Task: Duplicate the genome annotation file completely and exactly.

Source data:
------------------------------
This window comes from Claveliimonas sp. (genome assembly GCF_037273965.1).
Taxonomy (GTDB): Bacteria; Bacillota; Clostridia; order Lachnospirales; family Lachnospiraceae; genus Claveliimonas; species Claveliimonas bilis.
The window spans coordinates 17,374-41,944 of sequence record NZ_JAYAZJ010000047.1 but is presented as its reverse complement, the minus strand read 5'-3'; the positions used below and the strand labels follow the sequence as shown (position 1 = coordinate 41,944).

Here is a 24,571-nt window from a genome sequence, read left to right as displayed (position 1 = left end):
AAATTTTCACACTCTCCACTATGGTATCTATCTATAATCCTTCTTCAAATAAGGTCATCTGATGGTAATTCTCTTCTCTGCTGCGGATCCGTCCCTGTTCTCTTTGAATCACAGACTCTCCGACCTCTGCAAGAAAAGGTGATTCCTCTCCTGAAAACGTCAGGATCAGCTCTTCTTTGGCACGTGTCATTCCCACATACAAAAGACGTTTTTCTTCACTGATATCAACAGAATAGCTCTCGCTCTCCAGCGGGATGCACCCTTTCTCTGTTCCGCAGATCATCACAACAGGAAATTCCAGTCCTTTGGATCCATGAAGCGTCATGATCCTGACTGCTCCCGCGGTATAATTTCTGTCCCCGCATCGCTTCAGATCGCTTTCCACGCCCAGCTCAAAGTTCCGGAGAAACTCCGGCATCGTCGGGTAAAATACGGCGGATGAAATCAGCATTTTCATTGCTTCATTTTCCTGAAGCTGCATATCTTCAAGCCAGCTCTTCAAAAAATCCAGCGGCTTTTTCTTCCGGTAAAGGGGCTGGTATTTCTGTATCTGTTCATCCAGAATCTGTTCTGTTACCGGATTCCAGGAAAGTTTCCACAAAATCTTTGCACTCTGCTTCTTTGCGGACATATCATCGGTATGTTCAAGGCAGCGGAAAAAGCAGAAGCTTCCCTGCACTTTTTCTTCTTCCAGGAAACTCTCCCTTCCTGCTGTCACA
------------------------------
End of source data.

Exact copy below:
This window comes from Claveliimonas sp. (genome assembly GCF_037273965.1).
Taxonomy (GTDB): Bacteria; Bacillota; Clostridia; order Lachnospirales; family Lachnospiraceae; genus Claveliimonas; species Claveliimonas bilis.
The window spans coordinates 17,374-41,944 of sequence record NZ_JAYAZJ010000047.1 but is presented as its reverse complement, the minus strand read 5'-3'; the positions used below and the strand labels follow the sequence as shown (position 1 = coordinate 41,944).

Here is a 24,571-nt window from a genome sequence, read left to right as displayed (position 1 = left end):
AAATTTTCACACTCTCCACTATGGTATCTATCTATAATCCTTCTTCAAATAAGGTCATCTGATGGTAATTCTCTTCTCTGCTGCGGATCCGTCCCTGTTCTCTTTGAATCACAGACTCTCCGACCTCTGCAAGAAAAGGTGATTCCTCTCCTGAAAACGTCAGGATCAGCTCTTCTTTGGCACGTGTCATTCCCACATACAAAAGACGTTTTTCTTCACTGATATCAACAGAATAGCTCTCGCTCTCCAGCGGGATGCACCCTTTCTCTGTTCCGCAGATCATCACAACAGGAAATTCCAGTCCTTTGGATCCATGAAGCGTCATGATCCTGACTGCTCCCGCGGTATAATTTCTGTCCCCGCATCGCTTCAGATCGCTTTCCACGCCCAGCTCAAAGTTCCGGAGAAACTCCGGCATCGTCGGGTAAAATACGGCGGATGAAATCAGCATTTTCATTGCTTCATTTTCCTGAAGCTGCATATCTTCAAGCCAGCTCTTCAAAAAATCCAGCGGCTTTTTCTTCCGGTAAAGGGGCTGGTATTTCTGTATCTGTTCATCCAGAATCTGTTCTGTTACCGGATTCCAGGAAAGTTTCCACAAAATCTTTGCACTCTGCTTCTTTGCGGACATATCATCGGTATGTTCAAGGCAGCGGAAAAAGCAGAAGCTTCCCTGCACTTTTTCTTCTTCCAGGAAACTCTCCCTTCCTGCTGTCACA